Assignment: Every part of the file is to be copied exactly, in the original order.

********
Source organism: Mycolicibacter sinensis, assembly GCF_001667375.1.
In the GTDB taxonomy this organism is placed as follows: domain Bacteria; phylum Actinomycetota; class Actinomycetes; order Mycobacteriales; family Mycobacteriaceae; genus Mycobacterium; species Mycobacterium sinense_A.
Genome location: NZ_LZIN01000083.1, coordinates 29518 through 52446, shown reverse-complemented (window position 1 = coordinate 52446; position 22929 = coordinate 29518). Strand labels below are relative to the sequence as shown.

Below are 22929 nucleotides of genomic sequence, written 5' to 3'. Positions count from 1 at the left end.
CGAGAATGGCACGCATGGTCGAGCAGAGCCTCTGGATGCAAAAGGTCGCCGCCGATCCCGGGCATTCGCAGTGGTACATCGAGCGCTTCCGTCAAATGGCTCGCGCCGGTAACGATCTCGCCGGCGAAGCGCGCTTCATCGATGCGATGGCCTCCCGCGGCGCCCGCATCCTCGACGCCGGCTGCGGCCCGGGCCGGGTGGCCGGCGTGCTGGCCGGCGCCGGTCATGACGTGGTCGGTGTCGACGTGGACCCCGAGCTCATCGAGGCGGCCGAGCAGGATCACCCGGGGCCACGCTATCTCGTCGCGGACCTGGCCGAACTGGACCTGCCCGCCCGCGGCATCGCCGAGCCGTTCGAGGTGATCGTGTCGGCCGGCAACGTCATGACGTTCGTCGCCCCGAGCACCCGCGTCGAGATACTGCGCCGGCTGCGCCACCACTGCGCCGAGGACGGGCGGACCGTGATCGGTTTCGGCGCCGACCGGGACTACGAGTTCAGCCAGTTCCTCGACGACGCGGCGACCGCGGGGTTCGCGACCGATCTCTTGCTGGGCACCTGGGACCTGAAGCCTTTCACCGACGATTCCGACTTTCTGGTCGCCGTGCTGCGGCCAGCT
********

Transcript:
Source organism: Mycolicibacter sinensis, assembly GCF_001667375.1.
In the GTDB taxonomy this organism is placed as follows: domain Bacteria; phylum Actinomycetota; class Actinomycetes; order Mycobacteriales; family Mycobacteriaceae; genus Mycobacterium; species Mycobacterium sinense_A.
Genome location: NZ_LZIN01000083.1, coordinates 29518 through 52446, shown reverse-complemented (window position 1 = coordinate 52446; position 22929 = coordinate 29518). Strand labels below are relative to the sequence as shown.

Below are 22929 nucleotides of genomic sequence, written 5' to 3'. Positions count from 1 at the left end.
CGAGAATGGCACGCATGGTCGAGCAGAGCCTCTGGATGCAAAAGGTCGCCGCCGATCCCGGGCATTCGCAGTGGTACATCGAGCGCTTCCGTCAAATGGCTCGCGCCGGTAACGATCTCGCCGGCGAAGCGCGCTTCATCGATGCGATGGCCTCCCGCGGCGCCCGCATCCTCGACGCCGGCTGCGGCCCGGGCCGGGTGGCCGGCGTGCTGGCCGGCGCCGGTCATGACGTGGTCGGTGTCGACGTGGACCCCGAGCTCATCGAGGCGGCCGAGCAGGATCACCCGGGGCCACGCTATCTCGTCGCGGACCTGGCCGAACTGGACCTGCCCGCCCGCGGCATCGCCGAGCCGTTCGAGGTGATCGTGTCGGCCGGCAACGTCATGACGTTCGTCGCCCCGAGCACCCGCGTCGAGATACTGCGCCGGCTGCGCCACCACTGCGCCGAGGACGGGCGGACCGTGATCGGTTTCGGCGCCGACCGGGACTACGAGTTCAGCCAGTTCCTCGACGACGCGGCGACCGCGGGGTTCGCGACCGATCTCTTGCTGGGCACCTGGGACCTGAAGCCTTTCACCGACGATTCCGACTTTCTGGTCGCCGTGCTGCGGCCAGCT